Increase in manufacturing turnover

The turnover in Norwegian manufacturing increased by 2.1 percent from November 2009 to January 2010 compared to the previous three-month period, according to seasonally adjusted figures. Turnover within the export market increased by 4.3 percent, and the home market by 1.7 percent in the same period.

The industry related to building of ships, boats and oil platforms contributed with a 14.7 percent increase. Several deliveries of large projects from November 2009 to January 2010 ensured an increase in turnover despite the strong drop in both stocks and new orders in manufacturing (see Statistics of new orders). Refined petroleum, chemicals and pharmaceuticals went up by 9.2 percent, while basic metals increased by 2.1 percent. The increase within these industries can be explained by the increase in production volume in the last three-month period (see the index of production).

Conversely, industries that had a fall in turnover included machinery and equipment and repair and installation of machinery, down 2.8 and 2.3 respectively. Computer and electrical equipment also went down, showing a 4.5 percent decrease.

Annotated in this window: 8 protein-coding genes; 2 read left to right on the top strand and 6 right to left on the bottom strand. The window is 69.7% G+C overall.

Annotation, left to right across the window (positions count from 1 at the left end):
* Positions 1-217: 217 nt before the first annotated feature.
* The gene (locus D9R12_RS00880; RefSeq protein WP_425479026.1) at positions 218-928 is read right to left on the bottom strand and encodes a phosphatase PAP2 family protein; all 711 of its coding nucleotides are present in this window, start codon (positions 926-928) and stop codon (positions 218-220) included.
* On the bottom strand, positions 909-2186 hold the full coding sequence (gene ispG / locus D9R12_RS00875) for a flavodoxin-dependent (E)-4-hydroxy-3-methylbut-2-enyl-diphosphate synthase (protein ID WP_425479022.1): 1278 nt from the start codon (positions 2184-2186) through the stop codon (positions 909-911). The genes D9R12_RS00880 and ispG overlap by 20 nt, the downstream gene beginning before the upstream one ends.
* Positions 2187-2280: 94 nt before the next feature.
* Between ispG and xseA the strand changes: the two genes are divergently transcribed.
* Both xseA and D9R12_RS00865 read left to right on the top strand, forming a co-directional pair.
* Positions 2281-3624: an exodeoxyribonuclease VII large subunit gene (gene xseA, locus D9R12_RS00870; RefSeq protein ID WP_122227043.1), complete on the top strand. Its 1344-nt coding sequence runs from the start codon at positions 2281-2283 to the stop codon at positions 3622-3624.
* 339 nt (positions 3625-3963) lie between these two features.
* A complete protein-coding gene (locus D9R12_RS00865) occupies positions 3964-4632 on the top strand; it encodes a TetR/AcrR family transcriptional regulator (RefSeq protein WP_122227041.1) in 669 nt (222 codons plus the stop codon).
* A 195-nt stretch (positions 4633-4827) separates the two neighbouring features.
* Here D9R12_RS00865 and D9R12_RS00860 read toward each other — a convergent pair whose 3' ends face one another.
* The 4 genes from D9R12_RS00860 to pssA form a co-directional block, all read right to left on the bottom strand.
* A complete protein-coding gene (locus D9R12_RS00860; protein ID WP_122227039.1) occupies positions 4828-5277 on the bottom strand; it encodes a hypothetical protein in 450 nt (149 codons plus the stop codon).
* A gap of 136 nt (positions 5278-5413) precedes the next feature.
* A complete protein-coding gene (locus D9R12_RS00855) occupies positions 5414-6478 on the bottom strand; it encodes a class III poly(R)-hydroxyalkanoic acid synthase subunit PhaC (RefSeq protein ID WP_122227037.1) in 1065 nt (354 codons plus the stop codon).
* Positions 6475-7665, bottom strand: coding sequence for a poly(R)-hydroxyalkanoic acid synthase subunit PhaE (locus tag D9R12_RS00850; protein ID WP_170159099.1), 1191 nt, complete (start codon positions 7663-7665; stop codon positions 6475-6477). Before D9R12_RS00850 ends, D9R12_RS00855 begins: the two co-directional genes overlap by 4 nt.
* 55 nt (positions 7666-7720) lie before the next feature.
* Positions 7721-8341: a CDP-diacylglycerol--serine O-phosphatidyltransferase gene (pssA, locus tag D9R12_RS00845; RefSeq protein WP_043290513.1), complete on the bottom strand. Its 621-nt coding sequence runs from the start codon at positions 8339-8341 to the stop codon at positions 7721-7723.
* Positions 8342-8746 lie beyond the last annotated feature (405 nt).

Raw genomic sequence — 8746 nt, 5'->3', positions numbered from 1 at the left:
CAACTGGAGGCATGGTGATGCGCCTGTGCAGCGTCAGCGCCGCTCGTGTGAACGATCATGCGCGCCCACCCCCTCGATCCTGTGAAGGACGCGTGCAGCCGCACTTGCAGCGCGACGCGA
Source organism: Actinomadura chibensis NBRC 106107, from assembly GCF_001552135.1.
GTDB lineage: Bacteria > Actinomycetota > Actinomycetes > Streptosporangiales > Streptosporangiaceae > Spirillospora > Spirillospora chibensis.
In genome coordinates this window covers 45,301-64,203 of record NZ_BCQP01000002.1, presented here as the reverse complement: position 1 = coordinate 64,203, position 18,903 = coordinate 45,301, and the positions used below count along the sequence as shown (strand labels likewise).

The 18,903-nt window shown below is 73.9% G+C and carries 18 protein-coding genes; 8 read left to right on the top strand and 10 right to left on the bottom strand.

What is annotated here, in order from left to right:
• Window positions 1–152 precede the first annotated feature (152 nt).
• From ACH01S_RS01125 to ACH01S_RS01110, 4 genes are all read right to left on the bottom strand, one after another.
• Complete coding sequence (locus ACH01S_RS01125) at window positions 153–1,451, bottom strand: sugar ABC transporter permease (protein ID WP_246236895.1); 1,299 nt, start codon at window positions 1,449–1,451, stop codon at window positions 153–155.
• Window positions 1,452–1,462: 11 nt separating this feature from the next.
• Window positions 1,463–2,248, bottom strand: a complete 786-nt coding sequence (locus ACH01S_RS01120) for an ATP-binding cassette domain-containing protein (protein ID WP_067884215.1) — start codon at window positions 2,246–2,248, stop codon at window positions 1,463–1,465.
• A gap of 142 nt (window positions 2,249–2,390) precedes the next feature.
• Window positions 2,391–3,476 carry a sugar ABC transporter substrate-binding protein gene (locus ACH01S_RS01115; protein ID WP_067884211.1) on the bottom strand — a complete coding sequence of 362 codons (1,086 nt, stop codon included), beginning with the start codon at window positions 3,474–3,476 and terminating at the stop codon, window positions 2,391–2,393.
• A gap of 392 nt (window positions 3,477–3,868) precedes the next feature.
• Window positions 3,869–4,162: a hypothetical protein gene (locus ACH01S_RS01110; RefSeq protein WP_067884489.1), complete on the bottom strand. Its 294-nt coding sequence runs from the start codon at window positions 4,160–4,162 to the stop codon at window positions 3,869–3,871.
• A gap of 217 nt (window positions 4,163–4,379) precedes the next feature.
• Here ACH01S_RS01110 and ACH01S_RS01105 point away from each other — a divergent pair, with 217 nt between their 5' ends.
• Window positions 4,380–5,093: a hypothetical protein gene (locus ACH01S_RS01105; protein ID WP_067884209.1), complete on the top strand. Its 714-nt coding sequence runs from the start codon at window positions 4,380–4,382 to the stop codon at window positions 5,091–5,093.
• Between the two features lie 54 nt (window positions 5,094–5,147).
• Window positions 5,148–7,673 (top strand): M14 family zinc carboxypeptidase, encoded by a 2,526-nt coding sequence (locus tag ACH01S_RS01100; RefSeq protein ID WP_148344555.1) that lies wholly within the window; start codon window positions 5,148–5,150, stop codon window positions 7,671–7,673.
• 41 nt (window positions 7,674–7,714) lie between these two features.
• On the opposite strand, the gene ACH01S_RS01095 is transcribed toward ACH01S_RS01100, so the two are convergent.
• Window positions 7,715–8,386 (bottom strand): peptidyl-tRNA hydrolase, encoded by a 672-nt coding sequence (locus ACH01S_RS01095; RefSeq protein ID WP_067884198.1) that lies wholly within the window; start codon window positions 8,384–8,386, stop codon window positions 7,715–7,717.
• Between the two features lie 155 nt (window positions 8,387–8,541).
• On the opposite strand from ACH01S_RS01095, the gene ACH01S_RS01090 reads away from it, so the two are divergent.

Moderate decrease in turnover from December 2009 to January 2010

The total turnover in Norwegian manufacturing dropped 0.6 percent from December 2009 to January 2010, according to seasonally adjusted figures. The largest fall was within repair and installation of machinery, down 18.4 percent. Rubber, plastics and mineral products, which produce mainly for the building and construction industry, showed a reduction in production volume of 9.5 per cent (see producer price index). This reduction is mainly due to the particularly cold weather in January. As a result, the turnover for this group fell to 8.0 per cent. In addition, fabricated metal products had a drop of 5.8 per cent in turnover last month.

Decrease in turnover compared to January 2009

Unadjusted figures show a 4.2 percent fall in total turnover in January 2010 compared to January 2009. Repair and installation of machinery had the strongest drop of 21.0 percent, followed by machinery and equipment with a fall of 18.6 percent. Both industrial groupings are strongly influenced by the decreased in new orders as a consequence of the falling demand within their markets.

Among industrial groupings that buffered the fall, were refined petroleum, chemicals and pharmaceuticals and basic metals with a rise of 5.4 and 6.4 percent respectively. An increase in production volume can partially explain the result within these industries.

Norway and the Euro area

Unadjusted figures show that there was a 0.3 percent increase in Norwegian manufacturing turnover from December 2008 to December 2009. Manufacturing turnover in the Euro area dropped 3.0 percent in the same period, according to figures published by Eurostat.

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